Originally published Tuesday, 07 March 2017.
This would be the year he’d learn to swim.
Getting my toddler ready for his first day of lessons, I calmly met each anxious question.
Thing is, with a pool in our backyard and summer highs hitting triple digits, learning to swim is a necessity.
As I walked him to the pool, I convinced him enough just to sit at the pool’s edge with his classmates.
The instructor started slowly – teaching the kids to blow bubbles at the surface and progressing to skim boards powered by energetic kicking. Finally, one by one, she took each toddler underwater as they held their breath.
Matt took one look and ran – past me and out the gate.
I knew his fears were unfounded. As a parent, it was so easy to see that he could do this. In fact, if he could get past his fear, he’d actually love it.
But his fear stopped him from seeing any of that.
Finally, one evening, I got in our pool with him. I held him tight and reassured him that I’d go underwater with him.
“Ready. Set. Go!” We sucked in our breath and ducked underwater and then back up.
See? You did it. Again and again, down and up, down and up, me holding him underwater and then back up together, Matt learned there was nothing to fear. In fact, he actually liked it.
Most of us have fears that keep us just as paralyzed. We hold onto anxieties of what-if’s as we sit on the edge of unknown tomorrows.
Some of my fears are those tasks that seem impossible — so far outside my comfort zone I don’t even know where to start.
Some of my fears stem from things outside of my control. Will the economy tank? Will something happen to my health?
I have fears regarding my children. What kind of choices will they make out on their own? Will she be okay driving home on the interstate?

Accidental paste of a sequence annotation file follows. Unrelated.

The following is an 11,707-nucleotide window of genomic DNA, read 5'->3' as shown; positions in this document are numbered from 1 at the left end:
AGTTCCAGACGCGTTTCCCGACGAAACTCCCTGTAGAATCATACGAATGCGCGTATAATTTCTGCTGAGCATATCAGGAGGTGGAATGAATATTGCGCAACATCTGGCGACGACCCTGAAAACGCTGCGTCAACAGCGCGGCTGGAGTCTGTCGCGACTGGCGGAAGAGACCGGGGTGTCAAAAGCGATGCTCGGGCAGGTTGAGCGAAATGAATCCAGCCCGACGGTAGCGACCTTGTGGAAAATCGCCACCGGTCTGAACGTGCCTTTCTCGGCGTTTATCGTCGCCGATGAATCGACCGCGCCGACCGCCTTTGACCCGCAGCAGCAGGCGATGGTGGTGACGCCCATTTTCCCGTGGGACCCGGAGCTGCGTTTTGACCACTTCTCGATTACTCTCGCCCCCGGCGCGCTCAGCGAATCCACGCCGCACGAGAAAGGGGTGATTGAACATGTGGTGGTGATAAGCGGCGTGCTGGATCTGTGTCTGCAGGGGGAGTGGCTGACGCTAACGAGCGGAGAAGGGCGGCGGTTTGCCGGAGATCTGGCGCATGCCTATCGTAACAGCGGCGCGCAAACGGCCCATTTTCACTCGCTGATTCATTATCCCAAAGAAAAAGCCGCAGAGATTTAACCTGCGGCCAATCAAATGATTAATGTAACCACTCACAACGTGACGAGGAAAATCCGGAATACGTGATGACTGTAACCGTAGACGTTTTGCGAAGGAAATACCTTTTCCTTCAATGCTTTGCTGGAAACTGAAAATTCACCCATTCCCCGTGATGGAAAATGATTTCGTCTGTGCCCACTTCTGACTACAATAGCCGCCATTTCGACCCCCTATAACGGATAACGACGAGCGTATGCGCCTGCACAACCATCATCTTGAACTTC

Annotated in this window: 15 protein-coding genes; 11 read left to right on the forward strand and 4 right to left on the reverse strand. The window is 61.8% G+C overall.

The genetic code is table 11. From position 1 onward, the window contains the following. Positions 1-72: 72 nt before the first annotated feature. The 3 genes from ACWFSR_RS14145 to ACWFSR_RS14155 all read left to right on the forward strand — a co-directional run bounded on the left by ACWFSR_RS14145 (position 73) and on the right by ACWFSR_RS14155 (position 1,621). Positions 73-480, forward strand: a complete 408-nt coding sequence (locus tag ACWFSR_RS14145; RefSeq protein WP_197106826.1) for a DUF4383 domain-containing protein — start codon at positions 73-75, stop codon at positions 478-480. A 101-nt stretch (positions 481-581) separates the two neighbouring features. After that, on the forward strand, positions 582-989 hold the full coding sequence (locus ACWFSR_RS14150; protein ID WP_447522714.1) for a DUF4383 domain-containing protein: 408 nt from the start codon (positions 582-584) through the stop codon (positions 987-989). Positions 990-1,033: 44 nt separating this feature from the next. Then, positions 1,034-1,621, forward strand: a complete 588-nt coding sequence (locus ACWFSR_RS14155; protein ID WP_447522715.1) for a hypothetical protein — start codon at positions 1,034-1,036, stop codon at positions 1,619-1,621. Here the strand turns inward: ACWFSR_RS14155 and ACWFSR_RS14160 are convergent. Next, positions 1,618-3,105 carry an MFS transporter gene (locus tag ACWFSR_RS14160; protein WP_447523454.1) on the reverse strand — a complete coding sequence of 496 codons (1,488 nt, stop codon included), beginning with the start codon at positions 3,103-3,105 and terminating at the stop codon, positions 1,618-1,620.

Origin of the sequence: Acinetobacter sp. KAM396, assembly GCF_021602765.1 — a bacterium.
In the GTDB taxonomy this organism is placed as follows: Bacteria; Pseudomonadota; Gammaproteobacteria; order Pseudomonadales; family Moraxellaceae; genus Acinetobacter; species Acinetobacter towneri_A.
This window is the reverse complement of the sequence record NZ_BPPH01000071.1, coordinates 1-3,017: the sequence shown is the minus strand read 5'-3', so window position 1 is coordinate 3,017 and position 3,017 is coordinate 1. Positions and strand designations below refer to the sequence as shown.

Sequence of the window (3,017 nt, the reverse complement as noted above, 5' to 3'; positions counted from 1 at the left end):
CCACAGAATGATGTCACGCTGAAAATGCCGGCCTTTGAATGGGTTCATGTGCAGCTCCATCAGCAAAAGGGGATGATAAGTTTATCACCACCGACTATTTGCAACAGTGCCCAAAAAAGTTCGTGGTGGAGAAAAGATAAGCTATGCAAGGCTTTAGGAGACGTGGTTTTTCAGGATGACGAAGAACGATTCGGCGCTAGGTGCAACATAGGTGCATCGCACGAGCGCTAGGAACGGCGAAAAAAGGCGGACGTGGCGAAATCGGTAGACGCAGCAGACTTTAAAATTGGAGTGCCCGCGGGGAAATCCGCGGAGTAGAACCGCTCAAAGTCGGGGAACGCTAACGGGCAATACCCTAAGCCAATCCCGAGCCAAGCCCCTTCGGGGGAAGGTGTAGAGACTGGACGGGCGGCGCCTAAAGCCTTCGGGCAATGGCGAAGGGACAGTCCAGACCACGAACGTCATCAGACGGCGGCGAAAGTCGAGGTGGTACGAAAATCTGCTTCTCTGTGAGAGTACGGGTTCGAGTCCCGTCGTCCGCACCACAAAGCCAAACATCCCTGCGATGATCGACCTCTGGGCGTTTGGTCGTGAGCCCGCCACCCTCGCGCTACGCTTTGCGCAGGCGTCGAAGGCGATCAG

Even when I step out in faith, I’m surprised at the fear I can often take along with me, wondering whether it will all pan out.
We may live in a world of unknowns but God does not intend for us to walk through it scared.
But you did not receive the spirit of bondage again to fear but you received the spirit of adoption by whom we cry out, “Abba. Father.”
Fear keeps us bound up — sidelined so that we never take the plunge God has for us. It keeps us wrapped up so tight we’re unable to freely and fully live out our days.
Fear takes up residence in places where peace and joy belong.
But how? How to root out the fearful thoughts, the angst that awakens and settles in the dark hours, the paralysis that would keep us stuck on the edge?
We can trust His love.
There is no fear in love, but perfect love drives out fear. 1 John 4:18
The opposite of fear is not faith. The opposite of fear is love.
Only when Perfect Love has come into every corner of our thoughts and emotions and tomorrows can we realize there is no room left for fear.
And so we wrap ourselves in God’s perfect love rather than wracking ourselves with unproven fear.
Living enough years gives perspective to look back and see: not one of those fears that I ever conjured up has come to be.
Interestingly, the one thing I never, ever thought would happen – never gave it a thought or had one second of fear over – has happened.
And yet, even in this, God has held us tight. Even as it’s ushered in all new fears, God pulls me to Him, to allow His Perfect Love to crowd out any space for fear.
We can trust His love.
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